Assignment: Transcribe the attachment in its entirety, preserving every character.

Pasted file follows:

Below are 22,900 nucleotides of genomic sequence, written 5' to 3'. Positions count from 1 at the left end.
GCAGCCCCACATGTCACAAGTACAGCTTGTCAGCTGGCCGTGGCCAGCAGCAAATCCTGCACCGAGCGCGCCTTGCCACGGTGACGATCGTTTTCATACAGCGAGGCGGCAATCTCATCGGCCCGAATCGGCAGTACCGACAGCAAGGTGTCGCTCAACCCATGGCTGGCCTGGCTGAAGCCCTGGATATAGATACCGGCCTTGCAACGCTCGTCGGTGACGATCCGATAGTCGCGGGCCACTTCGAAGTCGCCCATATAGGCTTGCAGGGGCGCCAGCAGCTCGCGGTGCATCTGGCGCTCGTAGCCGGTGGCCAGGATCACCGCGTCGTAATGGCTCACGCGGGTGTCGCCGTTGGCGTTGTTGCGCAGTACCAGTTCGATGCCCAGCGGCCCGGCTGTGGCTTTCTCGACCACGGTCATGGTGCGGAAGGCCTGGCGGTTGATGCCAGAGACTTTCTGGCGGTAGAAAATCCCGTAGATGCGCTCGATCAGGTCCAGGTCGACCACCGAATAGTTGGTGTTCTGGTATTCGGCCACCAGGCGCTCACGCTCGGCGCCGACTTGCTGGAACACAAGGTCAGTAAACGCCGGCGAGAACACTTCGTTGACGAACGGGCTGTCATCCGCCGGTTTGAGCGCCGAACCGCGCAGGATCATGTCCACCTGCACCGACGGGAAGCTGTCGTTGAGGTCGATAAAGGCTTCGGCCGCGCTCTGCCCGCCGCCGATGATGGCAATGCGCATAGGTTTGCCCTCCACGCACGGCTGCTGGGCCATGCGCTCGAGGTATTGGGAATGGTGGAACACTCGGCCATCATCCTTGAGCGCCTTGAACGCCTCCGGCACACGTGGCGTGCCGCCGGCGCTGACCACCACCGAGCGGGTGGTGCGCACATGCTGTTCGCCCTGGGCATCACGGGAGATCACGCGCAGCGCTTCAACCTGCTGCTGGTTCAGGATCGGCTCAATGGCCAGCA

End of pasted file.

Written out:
Below are 22,900 nucleotides of genomic sequence, written 5' to 3'. Positions count from 1 at the left end.
GCAGCCCCACATGTCACAAGTACAGCTTGTCAGCTGGCCGTGGCCAGCAGCAAATCCTGCACCGAGCGCGCCTTGCCACGGTGACGATCGTTTTCATACAGCGAGGCGGCAATCTCATCGGCCCGAATCGGCAGTACCGACAGCAAGGTGTCGCTCAACCCATGGCTGGCCTGGCTGAAGCCCTGGATATAGATACCGGCCTTGCAACGCTCGTCGGTGACGATCCGATAGTCGCGGGCCACTTCGAAGTCGCCCATATAGGCTTGCAGGGGCGCCAGCAGCTCGCGGTGCATCTGGCGCTCGTAGCCGGTGGCCAGGATCACCGCGTCGTAATGGCTCACGCGGGTGTCGCCGTTGGCGTTGTTGCGCAGTACCAGTTCGATGCCCAGCGGCCCGGCTGTGGCTTTCTCGACCACGGTCATGGTGCGGAAGGCCTGGCGGTTGATGCCAGAGACTTTCTGGCGGTAGAAAATCCCGTAGATGCGCTCGATCAGGTCCAGGTCGACCACCGAATAGTTGGTGTTCTGGTATTCGGCCACCAGGCGCTCACGCTCGGCGCCGACTTGCTGGAACACAAGGTCAGTAAACGCCGGCGAGAACACTTCGTTGACGAACGGGCTGTCATCCGCCGGTTTGAGCGCCGAACCGCGCAGGATCATGTCCACCTGCACCGACGGGAAGCTGTCGTTGAGGTCGATAAAGGCTTCGGCCGCGCTCTGCCCGCCGCCGATGATGGCAATGCGCATAGGTTTGCCCTCCACGCACGGCTGCTGGGCCATGCGCTCGAGGTATTGGGAATGGTGGAACACTCGGCCATCATCCTTGAGCGCCTTGAACGCCTCCGGCACACGTGGCGTGCCGCCGGCGCTGACCACCACCGAGCGGGTGGTGCGCACATGCTGTTCGCCCTGGGCATCACGGGAGATCACGCGCAGCGCTTCAACCTGCTGCTGGTTCAGGATCGGCTCAATGGCCAGCA